Cape Town - The global drive towards lower carbon emissions and regulations addressing climate change are among the challenges to the coal mining sector, according to research by the Chamber of Mines.
The chamber's coal leadership forum released its coal strategy report at a briefing on the sidelines of the 2018 African Mining Indaba in Cape Town on Wednesday.
The strategy report was developed to determine how mining groups could continue producing coal in a world which is trying to manage climate change, according to Henk Langenhoven, chief economist at the chamber.
Coal mining is a significant contributor to the South African economy, said Langenhoven.
It accounts for 81 000 direct jobs, and an estimated 170 000 indirect jobs. The industry paid employees R22bn in 2016.
“Coal makes up the largest share of mining. It is vitally important for mining and vitally important for the country,” said Langenhoven.
The report sketched out four possible future scenarios for South Africa’s coal mining industry until the year 2050.
This scenario sees the coal sector slowly becoming obsolete as coal production declines at 0.5% per year. Contributing factors to this include public opinion discouraging coal use, environmental and water regulations that stifle coal use, limited access to capital, the collapse of export markets, and replacement by other energy sources such as nuclear or renewables as the baseload.
“Nuclear power and renewable technology have supplanted coal as the country’s primary energy source while shale gas tags along close behind,” the report read. If coal demand declines by two-thirds of current domestic levels, producers may have to look for other markets to export to. But if there is an oversupply of coal globally, prices may collapse.
“Under this scenario, coal mining communities suffer the most as people lose jobs and companies close.” Eventually investment in the sector will decline, forcing people to lose their jobs, the report indicated.
Tax revenue declines, even if the government introduces a renewable energy tax or levy. Government may be forced to raise personal and corporate tax.
This scenario sees coal production growing by an average of 1%. Contributing factors to this include carbon tax being introduced across the board, land access becoming contentious, trade taxes effected on goods produced using coal power, Eskom continuing a policy of cost-plus contracts, renewable technologies not developing at the rate they should, oil prices remaining stagnant, and nuclear power becoming expensive.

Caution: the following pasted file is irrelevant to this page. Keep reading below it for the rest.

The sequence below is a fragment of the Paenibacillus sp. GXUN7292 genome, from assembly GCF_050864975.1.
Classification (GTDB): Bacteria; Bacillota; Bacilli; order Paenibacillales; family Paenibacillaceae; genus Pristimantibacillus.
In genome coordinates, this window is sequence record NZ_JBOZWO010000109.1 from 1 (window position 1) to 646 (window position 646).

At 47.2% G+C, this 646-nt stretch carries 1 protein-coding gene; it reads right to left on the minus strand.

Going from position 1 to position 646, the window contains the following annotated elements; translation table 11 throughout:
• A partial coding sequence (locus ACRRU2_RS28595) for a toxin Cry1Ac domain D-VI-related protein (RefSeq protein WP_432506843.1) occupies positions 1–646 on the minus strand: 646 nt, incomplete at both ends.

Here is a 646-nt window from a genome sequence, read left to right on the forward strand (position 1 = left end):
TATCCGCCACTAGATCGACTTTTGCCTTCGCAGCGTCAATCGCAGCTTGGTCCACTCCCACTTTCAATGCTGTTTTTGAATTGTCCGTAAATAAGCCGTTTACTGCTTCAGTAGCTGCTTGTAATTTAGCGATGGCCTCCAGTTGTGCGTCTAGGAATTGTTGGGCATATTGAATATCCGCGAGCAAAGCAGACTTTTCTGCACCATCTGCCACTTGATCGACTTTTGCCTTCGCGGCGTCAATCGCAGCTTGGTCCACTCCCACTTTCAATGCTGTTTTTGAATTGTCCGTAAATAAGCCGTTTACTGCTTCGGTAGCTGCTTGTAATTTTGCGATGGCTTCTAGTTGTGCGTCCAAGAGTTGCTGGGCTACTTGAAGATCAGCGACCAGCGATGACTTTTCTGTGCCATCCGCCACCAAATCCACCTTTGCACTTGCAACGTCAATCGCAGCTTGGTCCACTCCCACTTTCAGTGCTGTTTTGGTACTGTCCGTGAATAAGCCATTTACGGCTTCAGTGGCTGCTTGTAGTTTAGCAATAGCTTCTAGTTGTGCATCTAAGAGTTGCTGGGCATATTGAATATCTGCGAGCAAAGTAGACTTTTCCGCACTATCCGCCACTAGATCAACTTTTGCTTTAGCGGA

In this case, the use of coal as baseload power is not criticised, but South Africa still abides by international commitments to reduce emissions. “The key to this outcome, which prevents coal from taking a dive, is the maintenance of Eskom coal cost-plus contracts,” the report emphasised.
Coal is an “indispensable” power source with production growing by 2.3%, provided that clean coal technologies are faster and cheaper to install and coal is the fuel of lowest risk providing the highest return.
In this case Eskom should continue its cost-plus agreements, and internationally renewables have underperformed and coal technologies become cleaner and are less polluting.
Government will also be more “consultative and transparent” when it comes to policy. In this scenario there is also more certainty between the private sector and labour, coupled with multi-year wage agreements.
This scenario builds on the previous one where coal is an indispensable power source, and sees coal production growing by 5% per year. Contributing factors include coal being the fuel of lowest risk, including in environmental hazards, and providing the highest return. Export demand also increases as enabling infrastructure is developed, government policy and regulation supports the coal industry and there is a balanced approach to transformation, with public opinion favouring coal.
“In this scenario, South Africa’s economy is growing at a higher rate of above 3% per year and coal production increases,” the report read.
This scenario will see increased coal production, and government policy supporting further investment in the sector. Eskom is now prepared to pay competitive domestic coal prices. There is certainty about the future of the industry and more people are employed.
‘Plenty of coal in the ground’
In an interview with Fin24 earlier this week Mxolisi Mgojo, CEO of coal mine Exxaro, shared his views on the future of the industry. “I always say that there were no lack of horses when the car industry emerged. There were plenty of horses,” he said. “There may be plenty of coal in the ground, but that which will disrupt the customer base is what will be important.”
Mgojo explained that a business will only exist if it has a product or service that is of value to someone. He said it is important to understand how disruptions will impact a business, and then it is up to the business to redefine itself.
* Sign up to Fin24's top news in your inbox: SUBSCRIBE TO FIN24 NEWSLETTER